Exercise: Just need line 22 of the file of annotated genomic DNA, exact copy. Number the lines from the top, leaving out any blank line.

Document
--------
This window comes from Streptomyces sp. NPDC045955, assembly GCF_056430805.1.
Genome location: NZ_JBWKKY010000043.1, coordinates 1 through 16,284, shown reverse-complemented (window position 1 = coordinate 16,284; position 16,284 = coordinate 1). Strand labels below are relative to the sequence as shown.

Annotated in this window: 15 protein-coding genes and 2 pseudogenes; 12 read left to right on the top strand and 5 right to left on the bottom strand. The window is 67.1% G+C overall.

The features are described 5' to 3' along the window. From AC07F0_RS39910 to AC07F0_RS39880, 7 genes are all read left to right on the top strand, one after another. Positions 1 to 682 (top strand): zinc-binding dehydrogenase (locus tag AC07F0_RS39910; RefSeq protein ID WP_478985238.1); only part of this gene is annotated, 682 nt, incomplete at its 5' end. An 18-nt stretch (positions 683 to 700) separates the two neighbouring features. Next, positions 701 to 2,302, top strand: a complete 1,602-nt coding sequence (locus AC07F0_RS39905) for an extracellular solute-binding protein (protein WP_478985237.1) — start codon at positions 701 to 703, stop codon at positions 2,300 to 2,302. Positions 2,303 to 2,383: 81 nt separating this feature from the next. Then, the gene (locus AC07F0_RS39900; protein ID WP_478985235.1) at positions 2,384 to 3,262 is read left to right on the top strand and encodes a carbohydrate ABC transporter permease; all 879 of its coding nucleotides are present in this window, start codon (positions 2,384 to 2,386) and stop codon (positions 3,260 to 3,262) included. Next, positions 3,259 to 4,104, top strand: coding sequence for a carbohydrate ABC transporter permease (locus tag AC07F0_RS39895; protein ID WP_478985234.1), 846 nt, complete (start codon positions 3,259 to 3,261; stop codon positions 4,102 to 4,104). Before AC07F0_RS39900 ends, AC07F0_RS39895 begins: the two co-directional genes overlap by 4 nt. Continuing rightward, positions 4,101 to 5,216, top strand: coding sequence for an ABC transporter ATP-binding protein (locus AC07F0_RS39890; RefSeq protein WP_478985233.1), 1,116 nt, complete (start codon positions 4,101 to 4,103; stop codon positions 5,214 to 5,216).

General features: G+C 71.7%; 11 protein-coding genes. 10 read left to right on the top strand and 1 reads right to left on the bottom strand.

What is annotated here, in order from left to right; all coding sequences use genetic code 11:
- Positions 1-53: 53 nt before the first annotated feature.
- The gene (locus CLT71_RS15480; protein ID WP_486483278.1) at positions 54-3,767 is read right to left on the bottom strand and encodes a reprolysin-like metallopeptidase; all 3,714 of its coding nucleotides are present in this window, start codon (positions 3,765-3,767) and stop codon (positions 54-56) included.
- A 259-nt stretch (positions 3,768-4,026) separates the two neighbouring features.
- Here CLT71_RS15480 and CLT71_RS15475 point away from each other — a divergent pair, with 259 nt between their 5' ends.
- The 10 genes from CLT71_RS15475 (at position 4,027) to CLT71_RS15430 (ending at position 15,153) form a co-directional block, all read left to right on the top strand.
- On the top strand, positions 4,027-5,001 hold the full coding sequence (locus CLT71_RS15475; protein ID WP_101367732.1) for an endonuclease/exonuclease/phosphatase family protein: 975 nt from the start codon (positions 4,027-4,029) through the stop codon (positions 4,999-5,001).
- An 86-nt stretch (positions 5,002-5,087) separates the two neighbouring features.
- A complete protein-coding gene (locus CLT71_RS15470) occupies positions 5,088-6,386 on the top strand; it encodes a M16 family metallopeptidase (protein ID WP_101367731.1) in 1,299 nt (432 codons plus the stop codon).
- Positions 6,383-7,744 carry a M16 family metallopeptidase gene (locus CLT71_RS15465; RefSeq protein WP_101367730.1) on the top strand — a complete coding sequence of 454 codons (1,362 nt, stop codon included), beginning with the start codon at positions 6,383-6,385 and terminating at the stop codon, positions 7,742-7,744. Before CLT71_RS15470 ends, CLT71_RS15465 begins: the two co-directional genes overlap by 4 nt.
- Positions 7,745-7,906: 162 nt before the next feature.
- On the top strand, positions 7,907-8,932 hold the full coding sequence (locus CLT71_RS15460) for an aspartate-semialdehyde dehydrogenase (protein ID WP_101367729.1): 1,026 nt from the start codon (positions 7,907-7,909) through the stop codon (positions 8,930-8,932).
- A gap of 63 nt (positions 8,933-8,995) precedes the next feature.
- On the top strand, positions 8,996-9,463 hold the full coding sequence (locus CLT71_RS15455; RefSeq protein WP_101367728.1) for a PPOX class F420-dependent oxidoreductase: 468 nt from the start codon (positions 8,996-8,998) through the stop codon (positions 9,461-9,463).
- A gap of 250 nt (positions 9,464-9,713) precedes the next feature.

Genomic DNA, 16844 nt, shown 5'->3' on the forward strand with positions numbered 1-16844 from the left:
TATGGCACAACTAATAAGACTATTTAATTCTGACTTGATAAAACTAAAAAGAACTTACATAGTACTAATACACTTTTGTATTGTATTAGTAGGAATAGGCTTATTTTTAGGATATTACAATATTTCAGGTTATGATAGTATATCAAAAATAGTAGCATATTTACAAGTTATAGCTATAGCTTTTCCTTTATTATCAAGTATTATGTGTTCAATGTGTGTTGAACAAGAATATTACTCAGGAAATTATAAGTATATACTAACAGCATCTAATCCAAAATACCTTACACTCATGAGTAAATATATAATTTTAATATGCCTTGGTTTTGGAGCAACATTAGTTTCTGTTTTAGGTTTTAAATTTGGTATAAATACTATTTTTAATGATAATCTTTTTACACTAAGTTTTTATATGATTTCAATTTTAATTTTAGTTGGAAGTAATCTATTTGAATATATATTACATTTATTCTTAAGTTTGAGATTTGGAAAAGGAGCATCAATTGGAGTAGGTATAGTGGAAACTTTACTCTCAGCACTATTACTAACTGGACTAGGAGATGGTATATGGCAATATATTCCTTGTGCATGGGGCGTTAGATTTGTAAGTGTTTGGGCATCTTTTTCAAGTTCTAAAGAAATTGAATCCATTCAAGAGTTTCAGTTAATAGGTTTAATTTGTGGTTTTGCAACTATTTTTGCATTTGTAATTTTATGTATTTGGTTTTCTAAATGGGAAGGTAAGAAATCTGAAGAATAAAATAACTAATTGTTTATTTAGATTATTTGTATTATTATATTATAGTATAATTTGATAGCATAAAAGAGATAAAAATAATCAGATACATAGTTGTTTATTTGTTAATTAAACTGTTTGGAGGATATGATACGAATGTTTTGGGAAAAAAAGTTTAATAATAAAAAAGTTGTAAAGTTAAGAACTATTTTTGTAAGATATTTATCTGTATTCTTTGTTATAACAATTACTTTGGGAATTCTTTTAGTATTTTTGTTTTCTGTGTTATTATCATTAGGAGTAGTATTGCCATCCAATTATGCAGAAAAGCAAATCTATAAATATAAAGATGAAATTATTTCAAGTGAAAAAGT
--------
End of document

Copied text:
TATGGCACAACTAATAAGACTATTTAATTCTGACTTGATAAAACTAAAAAGAACTTACATAGTACTAATACACTTTTGTATTGTATTAGTAGGAATAGGCTTATTTTTAGGATATTACAATATTTCAGGTTATGATAGTATATCAAAAATAGTAGCATATTTACAAGTTATAGCTATAGCTTTTCCTTTATTATCAAGTATTATGTGTTCAATGTGTGTTGAACAAGAATATTACTCAGGAAATTATAAGTATATACTAACAGCATCTAATCCAAAATACCTTACACTCATGAGTAAATATATAATTTTAATATGCCTTGGTTTTGGAGCAACATTAGTTTCTGTTTTAGGTTTTAAATTTGGTATAAATACTATTTTTAATGATAATCTTTTTACACTAAGTTTTTATATGATTTCAATTTTAATTTTAGTTGGAAGTAATCTATTTGAATATATATTACATTTATTCTTAAGTTTGAGATTTGGAAAAGGAGCATCAATTGGAGTAGGTATAGTGGAAACTTTACTCTCAGCACTATTACTAACTGGACTAGGAGATGGTATATGGCAATATATTCCTTGTGCATGGGGCGTTAGATTTGTAAGTGTTTGGGCATCTTTTTCAAGTTCTAAAGAAATTGAATCCATTCAAGAGTTTCAGTTAATAGGTTTAATTTGTGGTTTTGCAACTATTTTTGCATTTGTAATTTTATGTATTTGGTTTTCTAAATGGGAAGGTAAGAAATCTGAAGAATAAAATAACTAATTGTTTATTTAGATTATTTGTATTATTATATTATAGTATAATTTGATAGCATAAAAGAGATAAAAATAATCAGATACATAGTTGTTTATTTGTTAATTAAACTGTTTGGAGGATATGATACGAATGTTTTGGGAAAAAAAGTTTAATAATAAAAAAGTTGTAAAGTTAAGAACTATTTTTGTAAGATATTTATCTGTATTCTTTGTTATAACAATTACTTTGGGAATTCTTTTAGTATTTTTGTTTTCTGTGTTATTATCATTAGGAGTAGTATTGCCATCCAATTATGCAGAAAAGCAAATCTATAAATATAAAGATGAAATTATTTCAAGTGAAAAAGT